This book is one Resources for the Future is particularly proud to present. It takes us into new dimensions of problems we have long been dealing with along other lines. Mr. Haefele is a thoroughly modern eighteenth-century man in that he brings to bear new techniques of political analysis with an undisguised preference for making the government of the American Republic as contemplated by the founding fathers really work for the benefit of the people. If the era of executive ascendancy is now drawing to a close, whether because of internal structural disabilities or because of misbehavior on the part of some leading players, then this is indeed a timely book.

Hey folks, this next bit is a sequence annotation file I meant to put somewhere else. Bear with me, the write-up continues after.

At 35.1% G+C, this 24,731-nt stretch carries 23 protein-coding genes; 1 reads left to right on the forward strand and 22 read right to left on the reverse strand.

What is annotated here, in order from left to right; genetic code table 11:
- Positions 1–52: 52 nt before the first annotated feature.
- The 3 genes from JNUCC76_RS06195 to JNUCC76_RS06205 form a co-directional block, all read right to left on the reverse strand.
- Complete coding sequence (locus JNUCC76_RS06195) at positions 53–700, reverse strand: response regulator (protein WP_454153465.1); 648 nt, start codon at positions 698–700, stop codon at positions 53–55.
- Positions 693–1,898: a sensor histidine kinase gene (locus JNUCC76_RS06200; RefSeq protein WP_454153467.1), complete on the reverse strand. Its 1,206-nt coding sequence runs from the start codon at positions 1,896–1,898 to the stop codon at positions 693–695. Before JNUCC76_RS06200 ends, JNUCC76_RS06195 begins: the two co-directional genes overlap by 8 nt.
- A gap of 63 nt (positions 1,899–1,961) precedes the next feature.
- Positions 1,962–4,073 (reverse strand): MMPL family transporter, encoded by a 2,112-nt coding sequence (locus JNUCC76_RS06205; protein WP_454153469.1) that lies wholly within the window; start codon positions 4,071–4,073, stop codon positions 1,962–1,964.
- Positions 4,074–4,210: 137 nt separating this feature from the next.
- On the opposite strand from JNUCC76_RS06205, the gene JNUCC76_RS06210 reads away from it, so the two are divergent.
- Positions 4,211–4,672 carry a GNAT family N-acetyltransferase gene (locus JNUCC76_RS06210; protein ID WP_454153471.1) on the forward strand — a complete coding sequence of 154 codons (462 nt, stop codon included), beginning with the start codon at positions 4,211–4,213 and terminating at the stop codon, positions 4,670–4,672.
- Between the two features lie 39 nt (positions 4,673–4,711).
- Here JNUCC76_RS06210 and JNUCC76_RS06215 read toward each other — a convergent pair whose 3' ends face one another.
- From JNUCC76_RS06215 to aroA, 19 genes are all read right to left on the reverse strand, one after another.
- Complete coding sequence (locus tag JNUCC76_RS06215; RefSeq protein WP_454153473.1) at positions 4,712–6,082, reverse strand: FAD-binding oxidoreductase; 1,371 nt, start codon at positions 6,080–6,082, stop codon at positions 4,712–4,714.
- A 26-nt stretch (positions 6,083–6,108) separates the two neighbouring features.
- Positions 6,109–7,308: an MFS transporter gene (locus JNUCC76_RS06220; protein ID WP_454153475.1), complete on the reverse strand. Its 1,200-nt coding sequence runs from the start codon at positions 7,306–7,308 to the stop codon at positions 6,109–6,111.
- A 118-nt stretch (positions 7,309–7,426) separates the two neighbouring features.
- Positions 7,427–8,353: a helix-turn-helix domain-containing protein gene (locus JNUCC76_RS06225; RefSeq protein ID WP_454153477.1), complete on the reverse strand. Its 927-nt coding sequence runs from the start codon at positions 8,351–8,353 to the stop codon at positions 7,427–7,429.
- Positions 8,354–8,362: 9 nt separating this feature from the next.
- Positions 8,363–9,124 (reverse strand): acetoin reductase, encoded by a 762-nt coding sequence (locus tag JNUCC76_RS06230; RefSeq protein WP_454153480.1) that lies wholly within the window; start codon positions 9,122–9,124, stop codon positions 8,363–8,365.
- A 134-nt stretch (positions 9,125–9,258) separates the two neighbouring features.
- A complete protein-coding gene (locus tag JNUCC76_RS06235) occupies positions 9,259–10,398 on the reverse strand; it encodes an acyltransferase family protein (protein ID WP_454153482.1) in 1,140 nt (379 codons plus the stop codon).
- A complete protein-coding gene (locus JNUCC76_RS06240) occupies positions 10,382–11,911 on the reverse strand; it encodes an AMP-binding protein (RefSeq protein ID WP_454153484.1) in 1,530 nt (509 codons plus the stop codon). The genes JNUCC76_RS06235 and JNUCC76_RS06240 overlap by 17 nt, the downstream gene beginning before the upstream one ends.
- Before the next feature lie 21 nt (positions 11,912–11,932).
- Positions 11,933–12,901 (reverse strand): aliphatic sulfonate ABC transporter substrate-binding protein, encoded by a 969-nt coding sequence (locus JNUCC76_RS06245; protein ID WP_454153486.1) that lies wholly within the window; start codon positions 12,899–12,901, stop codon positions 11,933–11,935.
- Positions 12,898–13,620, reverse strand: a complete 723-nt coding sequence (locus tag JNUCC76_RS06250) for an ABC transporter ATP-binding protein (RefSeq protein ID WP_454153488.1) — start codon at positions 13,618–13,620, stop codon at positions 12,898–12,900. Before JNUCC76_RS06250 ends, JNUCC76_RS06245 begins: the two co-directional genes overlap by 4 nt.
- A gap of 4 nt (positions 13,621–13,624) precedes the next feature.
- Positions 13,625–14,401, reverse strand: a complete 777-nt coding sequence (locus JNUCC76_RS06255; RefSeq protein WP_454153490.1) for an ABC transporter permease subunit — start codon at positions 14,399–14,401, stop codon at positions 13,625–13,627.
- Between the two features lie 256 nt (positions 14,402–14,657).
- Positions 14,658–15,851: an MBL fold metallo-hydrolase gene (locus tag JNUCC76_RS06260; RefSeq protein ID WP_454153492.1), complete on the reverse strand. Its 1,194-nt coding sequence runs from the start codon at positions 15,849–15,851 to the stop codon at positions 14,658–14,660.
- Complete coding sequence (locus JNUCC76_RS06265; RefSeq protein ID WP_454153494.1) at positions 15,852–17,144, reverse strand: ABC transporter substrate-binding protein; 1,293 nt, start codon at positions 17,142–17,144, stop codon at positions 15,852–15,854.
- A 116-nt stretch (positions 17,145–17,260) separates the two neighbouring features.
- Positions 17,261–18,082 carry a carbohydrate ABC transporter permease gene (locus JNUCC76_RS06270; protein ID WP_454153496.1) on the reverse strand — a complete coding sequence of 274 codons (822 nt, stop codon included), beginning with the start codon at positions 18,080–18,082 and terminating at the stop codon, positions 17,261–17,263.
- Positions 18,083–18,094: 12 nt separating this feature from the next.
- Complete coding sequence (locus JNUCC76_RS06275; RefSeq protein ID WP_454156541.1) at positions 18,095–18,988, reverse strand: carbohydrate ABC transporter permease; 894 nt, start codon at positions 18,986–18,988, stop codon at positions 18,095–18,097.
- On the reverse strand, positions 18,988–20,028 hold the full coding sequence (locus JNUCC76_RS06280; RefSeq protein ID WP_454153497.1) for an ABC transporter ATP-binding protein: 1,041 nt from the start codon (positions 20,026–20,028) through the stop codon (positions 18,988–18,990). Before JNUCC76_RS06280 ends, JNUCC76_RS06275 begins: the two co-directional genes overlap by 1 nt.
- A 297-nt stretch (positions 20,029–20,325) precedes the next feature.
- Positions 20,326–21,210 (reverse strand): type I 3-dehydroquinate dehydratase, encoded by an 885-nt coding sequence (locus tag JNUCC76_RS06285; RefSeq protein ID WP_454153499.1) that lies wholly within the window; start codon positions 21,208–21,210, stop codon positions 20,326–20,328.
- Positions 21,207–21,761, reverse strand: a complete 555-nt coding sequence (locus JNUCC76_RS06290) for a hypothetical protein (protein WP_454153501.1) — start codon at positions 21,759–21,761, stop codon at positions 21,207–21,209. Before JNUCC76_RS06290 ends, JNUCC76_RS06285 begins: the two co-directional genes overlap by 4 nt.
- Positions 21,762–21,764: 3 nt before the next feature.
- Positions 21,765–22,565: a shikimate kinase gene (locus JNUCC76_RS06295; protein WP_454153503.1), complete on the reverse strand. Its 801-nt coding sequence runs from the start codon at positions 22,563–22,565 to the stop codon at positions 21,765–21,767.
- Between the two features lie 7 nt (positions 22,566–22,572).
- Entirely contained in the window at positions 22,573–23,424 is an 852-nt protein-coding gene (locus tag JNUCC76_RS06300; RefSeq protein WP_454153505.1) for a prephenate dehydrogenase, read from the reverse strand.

Edwin T. Haefele begins by reminding us that the founders of the American Republic were in full possession of the political experience of seventeenth-century England. The government framed in Independence Hall rested firmly on the great truth forged in that earlier political struggle --that representative legislatures provide the surest way to order the deep divisions among men into viable social choices. The founders built well, and left behind them the tools to keep the structure in good repair.
Through the years, he argues, we have forgotten our political roots-- first in our nineteenth-century enthusiasm for popular democracy, then in our twentieth-century enchantment with business efficiency. The states, their powers crippled, no longer work as independent political units. Our political boundaries, valid a hundred years ago, make little sense today. In the cause of efficiency, more and more power has passed to executive officials and agencies. The legislatures themselves have ceased to be genu-